Let's stay on this Mitsubishi thing for a bit. People I talk to regularly dislike the Stratus based on the badge on the hood: "Ew, it's a Dodge". However, I challenge you to find the word "Dodge"- or even "DaimlerChrysler Corp" written anywhere under the hood. All the stickers, and even the engine block refer to Mitsubishi. Now, I know Mitsubishi isn't exactly revered for quality like Honda or Toyota, but this isn't the Galant's drivetrain we're talking about. This is from the Eclipse... a car so popular, it was immortalized by a NOS-fueled explosion, Vin Diesel, and the Yakuza.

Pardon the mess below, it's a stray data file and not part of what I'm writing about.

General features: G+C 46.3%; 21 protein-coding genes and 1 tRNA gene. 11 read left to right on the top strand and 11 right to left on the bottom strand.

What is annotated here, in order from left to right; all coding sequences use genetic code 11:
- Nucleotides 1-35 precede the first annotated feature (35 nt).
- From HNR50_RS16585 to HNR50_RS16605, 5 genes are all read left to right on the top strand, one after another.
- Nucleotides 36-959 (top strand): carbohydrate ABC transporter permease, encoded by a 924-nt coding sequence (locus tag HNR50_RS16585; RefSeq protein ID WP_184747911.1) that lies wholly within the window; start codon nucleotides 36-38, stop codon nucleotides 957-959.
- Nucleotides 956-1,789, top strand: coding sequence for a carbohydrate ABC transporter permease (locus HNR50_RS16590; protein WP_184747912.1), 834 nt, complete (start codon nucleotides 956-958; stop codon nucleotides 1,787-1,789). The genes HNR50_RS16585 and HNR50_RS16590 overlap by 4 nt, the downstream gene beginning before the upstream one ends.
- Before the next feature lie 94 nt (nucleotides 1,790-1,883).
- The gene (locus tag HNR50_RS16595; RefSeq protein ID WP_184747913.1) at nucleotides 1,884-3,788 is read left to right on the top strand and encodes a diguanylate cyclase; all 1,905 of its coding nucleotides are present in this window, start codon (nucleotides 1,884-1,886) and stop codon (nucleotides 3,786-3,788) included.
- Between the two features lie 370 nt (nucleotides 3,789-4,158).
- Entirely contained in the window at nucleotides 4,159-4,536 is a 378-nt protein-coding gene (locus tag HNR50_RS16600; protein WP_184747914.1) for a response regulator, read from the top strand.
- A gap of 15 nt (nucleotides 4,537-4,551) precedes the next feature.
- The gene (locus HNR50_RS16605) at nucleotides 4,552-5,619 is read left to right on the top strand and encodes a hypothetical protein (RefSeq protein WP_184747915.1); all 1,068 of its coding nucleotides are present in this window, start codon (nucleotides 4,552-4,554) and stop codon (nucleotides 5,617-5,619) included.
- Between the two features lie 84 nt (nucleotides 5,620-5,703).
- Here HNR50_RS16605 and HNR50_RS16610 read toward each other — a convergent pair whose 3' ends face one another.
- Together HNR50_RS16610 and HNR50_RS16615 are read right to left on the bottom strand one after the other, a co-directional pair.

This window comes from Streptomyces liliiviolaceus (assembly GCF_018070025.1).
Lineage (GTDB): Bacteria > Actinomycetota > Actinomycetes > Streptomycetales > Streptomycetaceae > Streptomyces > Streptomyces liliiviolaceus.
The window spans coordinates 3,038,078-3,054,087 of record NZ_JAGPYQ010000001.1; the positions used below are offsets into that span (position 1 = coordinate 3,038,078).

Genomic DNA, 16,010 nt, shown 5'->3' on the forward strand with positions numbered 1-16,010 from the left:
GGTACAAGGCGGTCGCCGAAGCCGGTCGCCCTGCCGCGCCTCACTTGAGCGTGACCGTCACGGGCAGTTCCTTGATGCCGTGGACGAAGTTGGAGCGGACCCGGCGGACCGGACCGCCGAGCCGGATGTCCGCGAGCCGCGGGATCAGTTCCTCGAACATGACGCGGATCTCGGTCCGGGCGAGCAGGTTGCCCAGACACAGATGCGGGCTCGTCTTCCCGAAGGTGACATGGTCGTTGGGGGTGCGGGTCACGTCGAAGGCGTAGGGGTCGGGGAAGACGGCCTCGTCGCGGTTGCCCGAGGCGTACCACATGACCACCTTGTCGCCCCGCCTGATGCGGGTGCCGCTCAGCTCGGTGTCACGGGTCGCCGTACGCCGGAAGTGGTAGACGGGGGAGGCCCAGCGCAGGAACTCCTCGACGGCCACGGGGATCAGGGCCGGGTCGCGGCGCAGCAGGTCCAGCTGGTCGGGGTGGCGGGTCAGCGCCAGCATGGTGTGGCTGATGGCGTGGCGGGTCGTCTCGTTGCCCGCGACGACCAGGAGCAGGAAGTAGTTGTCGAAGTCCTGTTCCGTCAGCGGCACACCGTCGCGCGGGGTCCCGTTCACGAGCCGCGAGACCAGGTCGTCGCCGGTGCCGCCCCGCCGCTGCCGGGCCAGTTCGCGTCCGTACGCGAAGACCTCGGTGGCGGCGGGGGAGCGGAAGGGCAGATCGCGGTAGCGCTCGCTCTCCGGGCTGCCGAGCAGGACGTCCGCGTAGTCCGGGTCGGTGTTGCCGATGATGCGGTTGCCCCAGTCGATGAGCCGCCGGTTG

So, back to the review: 200-horsepower is a lot from a car in this segment and time frame, but then again, my example came absolutely full-loaded with luxury: partial leather seats, electric driver's seat, premium sound system of 4-disc in-dash CD changer with Infinity speakers (which sounds wonderful while it works, see issues above), electric sliding sunroof, Homelink, 17 in polished alloy wheels, and electrochromatic auto-dimming mirror (which I'm not sure still works...) All of this, plus comfortable rear seats and a trunk that rivals midsize sedans for space means this car is heavy. And heavy isn't good. The R/T pulls for sure, but it doesn't feel as fast (although it actually is), as say a 2000 Mazda ES V6, which is lighter and nimbler, though has 30 less horsepower.